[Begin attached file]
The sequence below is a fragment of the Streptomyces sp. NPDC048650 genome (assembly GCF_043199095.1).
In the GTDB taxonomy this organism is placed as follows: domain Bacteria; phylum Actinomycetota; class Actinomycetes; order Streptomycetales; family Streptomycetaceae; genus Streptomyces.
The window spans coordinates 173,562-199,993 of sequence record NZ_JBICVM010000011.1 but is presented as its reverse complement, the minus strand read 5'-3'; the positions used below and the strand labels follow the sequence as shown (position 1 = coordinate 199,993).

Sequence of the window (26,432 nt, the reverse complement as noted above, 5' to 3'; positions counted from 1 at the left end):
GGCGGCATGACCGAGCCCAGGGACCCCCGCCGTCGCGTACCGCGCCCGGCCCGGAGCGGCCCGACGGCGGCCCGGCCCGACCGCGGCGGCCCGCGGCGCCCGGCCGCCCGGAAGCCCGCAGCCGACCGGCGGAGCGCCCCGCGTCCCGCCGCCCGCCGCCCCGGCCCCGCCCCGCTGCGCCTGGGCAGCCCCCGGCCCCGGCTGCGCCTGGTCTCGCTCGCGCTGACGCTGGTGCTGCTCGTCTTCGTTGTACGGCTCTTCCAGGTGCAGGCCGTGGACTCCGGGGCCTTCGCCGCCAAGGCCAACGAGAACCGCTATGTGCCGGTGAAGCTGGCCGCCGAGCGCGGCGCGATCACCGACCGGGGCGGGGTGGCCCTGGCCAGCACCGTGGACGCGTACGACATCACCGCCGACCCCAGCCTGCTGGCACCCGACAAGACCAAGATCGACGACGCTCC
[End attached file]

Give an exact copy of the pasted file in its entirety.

The sequence below is a fragment of the Streptomyces sp. NPDC048650 genome (assembly GCF_043199095.1).
In the GTDB taxonomy this organism is placed as follows: domain Bacteria; phylum Actinomycetota; class Actinomycetes; order Streptomycetales; family Streptomycetaceae; genus Streptomyces.
The window spans coordinates 173,562-199,993 of sequence record NZ_JBICVM010000011.1 but is presented as its reverse complement, the minus strand read 5'-3'; the positions used below and the strand labels follow the sequence as shown (position 1 = coordinate 199,993).

Sequence of the window (26,432 nt, the reverse complement as noted above, 5' to 3'; positions counted from 1 at the left end):
GGCGGCATGACCGAGCCCAGGGACCCCCGCCGTCGCGTACCGCGCCCGGCCCGGAGCGGCCCGACGGCGGCCCGGCCCGACCGCGGCGGCCCGCGGCGCCCGGCCGCCCGGAAGCCCGCAGCCGACCGGCGGAGCGCCCCGCGTCCCGCCGCCCGCCGCCCCGGCCCCGCCCCGCTGCGCCTGGGCAGCCCCCGGCCCCGGCTGCGCCTGGTCTCGCTCGCGCTGACGCTGGTGCTGCTCGTCTTCGTTGTACGGCTCTTCCAGGTGCAGGCCGTGGACTCCGGGGCCTTCGCCGCCAAGGCCAACGAGAACCGCTATGTGCCGGTGAAGCTGGCCGCCGAGCGCGGCGCGATCACCGACCGGGGCGGGGTGGCCCTGGCCAGCACCGTGGACGCGTACGACATCACCGCCGACCCCAGCCTGCTGGCACCCGACAAGACCAAGATCGACGACGCTCC